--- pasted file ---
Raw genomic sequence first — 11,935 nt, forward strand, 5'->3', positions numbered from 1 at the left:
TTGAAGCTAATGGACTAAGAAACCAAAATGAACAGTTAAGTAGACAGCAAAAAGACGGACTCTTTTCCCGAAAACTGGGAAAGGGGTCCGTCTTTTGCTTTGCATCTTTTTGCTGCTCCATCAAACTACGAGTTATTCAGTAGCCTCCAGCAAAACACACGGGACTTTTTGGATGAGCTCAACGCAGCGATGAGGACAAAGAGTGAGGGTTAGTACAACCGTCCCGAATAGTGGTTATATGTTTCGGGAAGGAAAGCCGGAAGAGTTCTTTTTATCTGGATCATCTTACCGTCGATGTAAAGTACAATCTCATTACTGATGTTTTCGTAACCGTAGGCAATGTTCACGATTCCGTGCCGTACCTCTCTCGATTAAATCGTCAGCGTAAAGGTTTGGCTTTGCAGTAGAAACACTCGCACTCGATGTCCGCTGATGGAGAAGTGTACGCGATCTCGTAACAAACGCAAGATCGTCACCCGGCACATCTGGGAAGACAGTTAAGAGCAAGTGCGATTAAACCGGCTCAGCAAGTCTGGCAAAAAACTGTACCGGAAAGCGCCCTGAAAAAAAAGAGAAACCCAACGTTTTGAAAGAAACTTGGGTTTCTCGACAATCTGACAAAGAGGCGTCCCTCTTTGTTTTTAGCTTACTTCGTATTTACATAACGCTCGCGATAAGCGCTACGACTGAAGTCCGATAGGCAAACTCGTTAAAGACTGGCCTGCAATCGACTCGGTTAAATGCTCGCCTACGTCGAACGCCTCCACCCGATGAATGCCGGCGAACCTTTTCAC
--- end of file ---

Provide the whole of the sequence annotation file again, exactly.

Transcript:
Raw genomic sequence first — 11,935 nt, forward strand, 5'->3', positions numbered from 1 at the left:
TTGAAGCTAATGGACTAAGAAACCAAAATGAACAGTTAAGTAGACAGCAAAAAGACGGACTCTTTTCCCGAAAACTGGGAAAGGGGTCCGTCTTTTGCTTTGCATCTTTTTGCTGCTCCATCAAACTACGAGTTATTCAGTAGCCTCCAGCAAAACACACGGGACTTTTTGGATGAGCTCAACGCAGCGATGAGGACAAAGAGTGAGGGTTAGTACAACCGTCCCGAATAGTGGTTATATGTTTCGGGAAGGAAAGCCGGAAGAGTTCTTTTTATCTGGATCATCTTACCGTCGATGTAAAGTACAATCTCATTACTGATGTTTTCGTAACCGTAGGCAATGTTCACGATTCCGTGCCGTACCTCTCTCGATTAAATCGTCAGCGTAAAGGTTTGGCTTTGCAGTAGAAACACTCGCACTCGATGTCCGCTGATGGAGAAGTGTACGCGATCTCGTAACAAACGCAAGATCGTCACCCGGCACATCTGGGAAGACAGTTAAGAGCAAGTGCGATTAAACCGGCTCAGCAAGTCTGGCAAAAAACTGTACCGGAAAGCGCCCTGAAAAAAAAGAGAAACCCAACGTTTTGAAAGAAACTTGGGTTTCTCGACAATCTGACAAAGAGGCGTCCCTCTTTGTTTTTAGCTTACTTCGTATTTACATAACGCTCGCGATAAGCGCTACGACTGAAGTCCGATAGGCAAACTCGTTAAAGACTGGCCTGCAATCGACTCGGTTAAATGCTCGCCTACGTCGAACGCCTCCACCCGATGAATGCCGGCGAACCTTTTCAC